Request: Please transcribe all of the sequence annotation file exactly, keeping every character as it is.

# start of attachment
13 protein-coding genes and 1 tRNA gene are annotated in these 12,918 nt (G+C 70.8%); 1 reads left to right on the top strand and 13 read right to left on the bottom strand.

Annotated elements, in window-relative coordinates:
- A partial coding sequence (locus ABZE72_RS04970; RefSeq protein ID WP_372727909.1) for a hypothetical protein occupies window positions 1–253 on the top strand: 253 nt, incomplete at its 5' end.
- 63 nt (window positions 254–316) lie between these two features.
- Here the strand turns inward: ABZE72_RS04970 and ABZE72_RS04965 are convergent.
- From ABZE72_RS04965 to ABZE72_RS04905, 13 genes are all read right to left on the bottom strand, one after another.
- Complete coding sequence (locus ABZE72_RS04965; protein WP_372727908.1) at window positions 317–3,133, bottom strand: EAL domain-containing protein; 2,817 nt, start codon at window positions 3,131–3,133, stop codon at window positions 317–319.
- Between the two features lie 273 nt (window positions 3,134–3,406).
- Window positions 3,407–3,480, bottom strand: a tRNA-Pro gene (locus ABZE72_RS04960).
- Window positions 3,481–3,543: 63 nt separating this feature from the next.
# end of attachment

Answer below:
13 protein-coding genes and 1 tRNA gene are annotated in these 12,918 nt (G+C 70.8%); 1 reads left to right on the top strand and 13 read right to left on the bottom strand.

Annotated elements, in window-relative coordinates:
- A partial coding sequence (locus ABZE72_RS04970; RefSeq protein ID WP_372727909.1) for a hypothetical protein occupies window positions 1–253 on the top strand: 253 nt, incomplete at its 5' end.
- 63 nt (window positions 254–316) lie between these two features.
- Here the strand turns inward: ABZE72_RS04970 and ABZE72_RS04965 are convergent.
- From ABZE72_RS04965 to ABZE72_RS04905, 13 genes are all read right to left on the bottom strand, one after another.
- Complete coding sequence (locus ABZE72_RS04965; protein WP_372727908.1) at window positions 317–3,133, bottom strand: EAL domain-containing protein; 2,817 nt, start codon at window positions 3,131–3,133, stop codon at window positions 317–319.
- Between the two features lie 273 nt (window positions 3,134–3,406).
- Window positions 3,407–3,480, bottom strand: a tRNA-Pro gene (locus ABZE72_RS04960).
- Window positions 3,481–3,543: 63 nt separating this feature from the next.